From The Los Angeles Times:
Setting the stage for a legal battle with employee unions, the Los Angeles City Council is weighing a new plan to reel in pension costs by hiking the retirement age and cutting benefits for thousands of future civilian employees.
The proposal, unveiled the same day that the council backed a three-year business tax break worth roughly $50 million, would set the retirement age at 65 and establish new financial penalties for those who retire earlier. The plan, which could be voted on as early as next week, also would require new employees to pay more if the retirement fund suffers major investment losses.
None of the changes would apply to police officers or firefighters — or any civilian worker hired before July 1. Nevertheless, union leaders promised to fight the plan, saying city leaders lack the legal authority to impose the changes without going back to the bargaining table.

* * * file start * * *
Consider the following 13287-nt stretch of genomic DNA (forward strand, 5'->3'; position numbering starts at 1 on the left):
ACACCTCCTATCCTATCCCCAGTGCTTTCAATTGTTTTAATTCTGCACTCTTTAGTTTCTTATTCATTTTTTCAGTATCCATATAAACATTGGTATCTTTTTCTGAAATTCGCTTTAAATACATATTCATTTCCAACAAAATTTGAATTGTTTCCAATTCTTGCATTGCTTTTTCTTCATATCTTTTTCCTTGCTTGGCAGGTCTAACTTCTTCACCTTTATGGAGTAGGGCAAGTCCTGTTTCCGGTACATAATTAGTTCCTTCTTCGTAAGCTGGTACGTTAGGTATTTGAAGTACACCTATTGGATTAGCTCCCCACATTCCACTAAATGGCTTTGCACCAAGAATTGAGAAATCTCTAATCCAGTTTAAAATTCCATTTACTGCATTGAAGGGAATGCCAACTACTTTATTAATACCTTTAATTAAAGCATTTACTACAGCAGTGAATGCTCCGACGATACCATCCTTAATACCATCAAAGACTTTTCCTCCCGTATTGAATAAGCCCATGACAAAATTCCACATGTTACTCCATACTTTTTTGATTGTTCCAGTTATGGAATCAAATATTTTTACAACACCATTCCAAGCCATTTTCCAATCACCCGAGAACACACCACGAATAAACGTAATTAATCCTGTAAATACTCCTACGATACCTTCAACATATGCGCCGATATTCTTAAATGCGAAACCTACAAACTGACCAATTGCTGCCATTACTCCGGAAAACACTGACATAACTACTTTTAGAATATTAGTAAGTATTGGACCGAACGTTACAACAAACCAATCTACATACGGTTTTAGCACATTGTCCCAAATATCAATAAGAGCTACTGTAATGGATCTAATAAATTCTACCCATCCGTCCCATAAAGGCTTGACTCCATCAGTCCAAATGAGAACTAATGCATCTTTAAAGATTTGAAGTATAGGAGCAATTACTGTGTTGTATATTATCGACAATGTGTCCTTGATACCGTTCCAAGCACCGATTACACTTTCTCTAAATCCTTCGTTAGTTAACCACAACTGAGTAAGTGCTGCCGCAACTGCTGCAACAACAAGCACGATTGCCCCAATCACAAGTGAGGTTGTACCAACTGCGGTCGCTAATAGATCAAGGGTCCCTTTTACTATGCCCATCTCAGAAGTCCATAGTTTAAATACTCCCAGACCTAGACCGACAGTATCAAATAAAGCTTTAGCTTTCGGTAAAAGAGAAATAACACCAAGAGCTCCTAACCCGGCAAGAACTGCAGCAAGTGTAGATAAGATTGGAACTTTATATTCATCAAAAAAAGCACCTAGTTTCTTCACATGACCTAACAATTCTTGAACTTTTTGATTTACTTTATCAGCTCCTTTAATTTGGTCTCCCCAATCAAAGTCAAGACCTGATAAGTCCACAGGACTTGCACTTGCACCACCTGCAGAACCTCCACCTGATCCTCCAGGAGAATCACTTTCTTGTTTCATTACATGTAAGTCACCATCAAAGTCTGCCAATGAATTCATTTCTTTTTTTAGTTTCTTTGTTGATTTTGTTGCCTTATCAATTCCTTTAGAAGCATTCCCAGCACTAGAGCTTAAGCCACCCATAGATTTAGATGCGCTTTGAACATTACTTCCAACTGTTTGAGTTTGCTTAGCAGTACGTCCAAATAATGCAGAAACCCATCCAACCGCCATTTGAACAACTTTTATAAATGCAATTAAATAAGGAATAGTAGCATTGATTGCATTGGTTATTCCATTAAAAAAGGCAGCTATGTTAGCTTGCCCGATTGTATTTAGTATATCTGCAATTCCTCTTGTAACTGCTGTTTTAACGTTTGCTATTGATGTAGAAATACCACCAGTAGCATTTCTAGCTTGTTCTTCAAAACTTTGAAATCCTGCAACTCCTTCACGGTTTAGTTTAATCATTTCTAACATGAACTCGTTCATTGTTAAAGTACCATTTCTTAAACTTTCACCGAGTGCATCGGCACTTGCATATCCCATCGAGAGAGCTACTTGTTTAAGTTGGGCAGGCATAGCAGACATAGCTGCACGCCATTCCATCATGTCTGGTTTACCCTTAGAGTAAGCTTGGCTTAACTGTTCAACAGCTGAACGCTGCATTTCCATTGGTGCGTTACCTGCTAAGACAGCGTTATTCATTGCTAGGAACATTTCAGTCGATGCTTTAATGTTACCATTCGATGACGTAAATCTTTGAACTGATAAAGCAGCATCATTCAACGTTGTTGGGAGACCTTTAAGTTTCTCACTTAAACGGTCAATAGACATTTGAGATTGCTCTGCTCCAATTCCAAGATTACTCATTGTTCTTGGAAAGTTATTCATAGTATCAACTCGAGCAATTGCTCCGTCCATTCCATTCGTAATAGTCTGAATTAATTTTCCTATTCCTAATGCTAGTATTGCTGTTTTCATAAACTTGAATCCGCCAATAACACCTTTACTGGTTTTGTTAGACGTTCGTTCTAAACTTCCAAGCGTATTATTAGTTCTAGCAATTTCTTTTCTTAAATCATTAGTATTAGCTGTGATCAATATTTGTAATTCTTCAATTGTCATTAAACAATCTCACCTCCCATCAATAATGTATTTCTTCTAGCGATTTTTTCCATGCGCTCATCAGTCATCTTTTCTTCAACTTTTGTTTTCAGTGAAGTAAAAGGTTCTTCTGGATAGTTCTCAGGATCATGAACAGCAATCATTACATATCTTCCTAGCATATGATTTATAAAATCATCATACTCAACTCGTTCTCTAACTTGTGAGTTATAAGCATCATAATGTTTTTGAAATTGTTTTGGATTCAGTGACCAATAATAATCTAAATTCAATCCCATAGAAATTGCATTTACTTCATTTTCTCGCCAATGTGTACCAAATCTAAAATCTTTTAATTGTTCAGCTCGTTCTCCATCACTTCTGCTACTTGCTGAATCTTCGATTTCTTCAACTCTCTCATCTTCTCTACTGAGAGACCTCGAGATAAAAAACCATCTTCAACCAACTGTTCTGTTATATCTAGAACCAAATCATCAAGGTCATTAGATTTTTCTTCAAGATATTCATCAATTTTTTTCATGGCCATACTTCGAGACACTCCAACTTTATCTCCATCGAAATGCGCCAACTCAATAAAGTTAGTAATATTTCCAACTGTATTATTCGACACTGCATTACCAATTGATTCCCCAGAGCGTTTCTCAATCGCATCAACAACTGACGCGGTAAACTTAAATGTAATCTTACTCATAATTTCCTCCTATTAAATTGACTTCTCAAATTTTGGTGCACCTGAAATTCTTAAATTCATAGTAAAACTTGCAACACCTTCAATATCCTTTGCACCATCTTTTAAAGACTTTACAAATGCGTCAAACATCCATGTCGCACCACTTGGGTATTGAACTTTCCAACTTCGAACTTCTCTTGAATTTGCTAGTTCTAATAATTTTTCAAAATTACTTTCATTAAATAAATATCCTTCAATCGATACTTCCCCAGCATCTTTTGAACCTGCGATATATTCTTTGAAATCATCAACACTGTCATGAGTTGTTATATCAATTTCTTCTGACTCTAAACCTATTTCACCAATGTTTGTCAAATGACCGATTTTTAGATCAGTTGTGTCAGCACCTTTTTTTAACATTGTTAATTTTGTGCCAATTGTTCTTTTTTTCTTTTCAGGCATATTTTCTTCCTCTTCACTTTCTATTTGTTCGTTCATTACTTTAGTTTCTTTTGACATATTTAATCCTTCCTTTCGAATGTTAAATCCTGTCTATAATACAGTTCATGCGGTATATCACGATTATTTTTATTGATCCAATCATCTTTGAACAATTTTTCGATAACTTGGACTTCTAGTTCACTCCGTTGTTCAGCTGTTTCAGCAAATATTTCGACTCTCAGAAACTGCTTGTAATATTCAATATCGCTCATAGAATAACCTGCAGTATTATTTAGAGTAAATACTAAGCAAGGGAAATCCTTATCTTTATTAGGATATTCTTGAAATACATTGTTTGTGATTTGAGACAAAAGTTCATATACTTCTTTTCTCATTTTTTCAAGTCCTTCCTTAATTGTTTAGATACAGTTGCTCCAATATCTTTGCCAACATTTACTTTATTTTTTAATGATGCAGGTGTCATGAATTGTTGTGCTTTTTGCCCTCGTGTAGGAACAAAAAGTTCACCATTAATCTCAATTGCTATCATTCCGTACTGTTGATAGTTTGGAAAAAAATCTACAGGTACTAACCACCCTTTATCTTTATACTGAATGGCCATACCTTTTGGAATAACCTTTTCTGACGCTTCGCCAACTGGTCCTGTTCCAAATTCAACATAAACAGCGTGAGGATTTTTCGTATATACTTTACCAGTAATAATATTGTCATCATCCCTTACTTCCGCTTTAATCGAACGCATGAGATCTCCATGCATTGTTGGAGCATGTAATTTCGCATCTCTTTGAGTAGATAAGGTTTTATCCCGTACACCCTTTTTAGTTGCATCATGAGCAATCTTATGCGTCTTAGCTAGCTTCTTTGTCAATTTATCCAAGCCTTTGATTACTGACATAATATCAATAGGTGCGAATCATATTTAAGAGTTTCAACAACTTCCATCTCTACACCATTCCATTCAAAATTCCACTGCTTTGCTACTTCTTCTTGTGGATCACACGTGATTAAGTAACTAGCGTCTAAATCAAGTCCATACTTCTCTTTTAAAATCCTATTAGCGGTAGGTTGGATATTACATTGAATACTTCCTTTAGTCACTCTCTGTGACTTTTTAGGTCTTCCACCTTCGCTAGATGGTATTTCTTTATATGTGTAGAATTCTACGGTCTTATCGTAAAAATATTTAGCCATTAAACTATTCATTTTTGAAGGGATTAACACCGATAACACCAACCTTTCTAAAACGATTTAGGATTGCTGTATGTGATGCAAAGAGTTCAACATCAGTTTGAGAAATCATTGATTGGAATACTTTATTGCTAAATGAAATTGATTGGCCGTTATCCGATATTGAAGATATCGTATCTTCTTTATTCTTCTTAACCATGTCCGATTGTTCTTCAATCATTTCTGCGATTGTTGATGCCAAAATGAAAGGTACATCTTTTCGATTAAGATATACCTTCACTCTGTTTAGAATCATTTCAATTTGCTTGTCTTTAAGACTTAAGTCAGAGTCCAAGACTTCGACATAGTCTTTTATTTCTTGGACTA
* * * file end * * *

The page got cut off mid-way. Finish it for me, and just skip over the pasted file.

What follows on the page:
“We’ll take whatever action necessary to enforce our rights, even if it means going to court,” said Bob Schoonover, president of Service Employees International Union Local 721, who called the plan a “frontal attack on all city workers.”
Schoonover said the timing of the council’s vote sent a “poor message” to the workforce. They’re “going to cut pensions while giving business people a tax break,” he said.
City Administrative Officer Miguel Santana said the pension plan changes would save between $30 million and $70 million within five years and as much as $4.9 billion over three decades. Despite the threat of legal action, Santana claimed most employees don’t have a problem with the proposals because they affect new workers only.
“I don’t think that their membership cares, quite frankly,” he said. “This is all about people who don’t work for the city today.”
The pension plan came out an hour after the council voted 10 to 2 to extend a so-called “business tax holiday” for companies that open in Los Angeles between 2013 and 2015. The tax break, which requires a second vote next week, would allow companies to keep roughly $50 million over three years, according to city estimates. The tax holiday went into effect nearly three years ago and has resulted in an estimated $30-million reduction in potential revenue, officials said.